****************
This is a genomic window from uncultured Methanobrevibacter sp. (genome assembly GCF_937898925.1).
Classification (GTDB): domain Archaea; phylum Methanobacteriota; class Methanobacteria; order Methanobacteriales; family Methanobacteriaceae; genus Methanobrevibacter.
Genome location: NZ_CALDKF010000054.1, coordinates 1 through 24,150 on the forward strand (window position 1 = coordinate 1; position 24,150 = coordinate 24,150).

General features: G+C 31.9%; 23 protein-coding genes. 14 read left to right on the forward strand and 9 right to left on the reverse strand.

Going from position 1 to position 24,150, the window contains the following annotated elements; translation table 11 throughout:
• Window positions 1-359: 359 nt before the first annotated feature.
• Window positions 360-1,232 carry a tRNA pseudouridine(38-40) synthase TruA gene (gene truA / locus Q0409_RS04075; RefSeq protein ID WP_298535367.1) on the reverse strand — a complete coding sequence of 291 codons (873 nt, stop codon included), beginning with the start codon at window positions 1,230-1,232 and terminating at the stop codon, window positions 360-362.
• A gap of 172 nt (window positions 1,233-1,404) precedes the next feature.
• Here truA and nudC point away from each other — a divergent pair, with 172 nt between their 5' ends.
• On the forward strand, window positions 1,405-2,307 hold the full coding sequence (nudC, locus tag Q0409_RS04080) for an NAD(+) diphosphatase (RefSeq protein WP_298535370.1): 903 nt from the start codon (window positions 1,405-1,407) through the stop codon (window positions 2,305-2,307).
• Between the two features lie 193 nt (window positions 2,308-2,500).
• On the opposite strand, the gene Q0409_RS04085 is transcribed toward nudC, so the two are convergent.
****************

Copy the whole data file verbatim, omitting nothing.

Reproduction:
This is a genomic window from uncultured Methanobrevibacter sp. (genome assembly GCF_937898925.1).
Classification (GTDB): domain Archaea; phylum Methanobacteriota; class Methanobacteria; order Methanobacteriales; family Methanobacteriaceae; genus Methanobrevibacter.
Genome location: NZ_CALDKF010000054.1, coordinates 1 through 24,150 on the forward strand (window position 1 = coordinate 1; position 24,150 = coordinate 24,150).

General features: G+C 31.9%; 23 protein-coding genes. 14 read left to right on the forward strand and 9 right to left on the reverse strand.

Going from position 1 to position 24,150, the window contains the following annotated elements; translation table 11 throughout:
• Window positions 1-359: 359 nt before the first annotated feature.
• Window positions 360-1,232 carry a tRNA pseudouridine(38-40) synthase TruA gene (gene truA / locus Q0409_RS04075; RefSeq protein ID WP_298535367.1) on the reverse strand — a complete coding sequence of 291 codons (873 nt, stop codon included), beginning with the start codon at window positions 1,230-1,232 and terminating at the stop codon, window positions 360-362.
• A gap of 172 nt (window positions 1,233-1,404) precedes the next feature.
• Here truA and nudC point away from each other — a divergent pair, with 172 nt between their 5' ends.
• On the forward strand, window positions 1,405-2,307 hold the full coding sequence (nudC, locus tag Q0409_RS04080) for an NAD(+) diphosphatase (RefSeq protein WP_298535370.1): 903 nt from the start codon (window positions 1,405-1,407) through the stop codon (window positions 2,305-2,307).
• Between the two features lie 193 nt (window positions 2,308-2,500).
• On the opposite strand, the gene Q0409_RS04085 is transcribed toward nudC, so the two are convergent.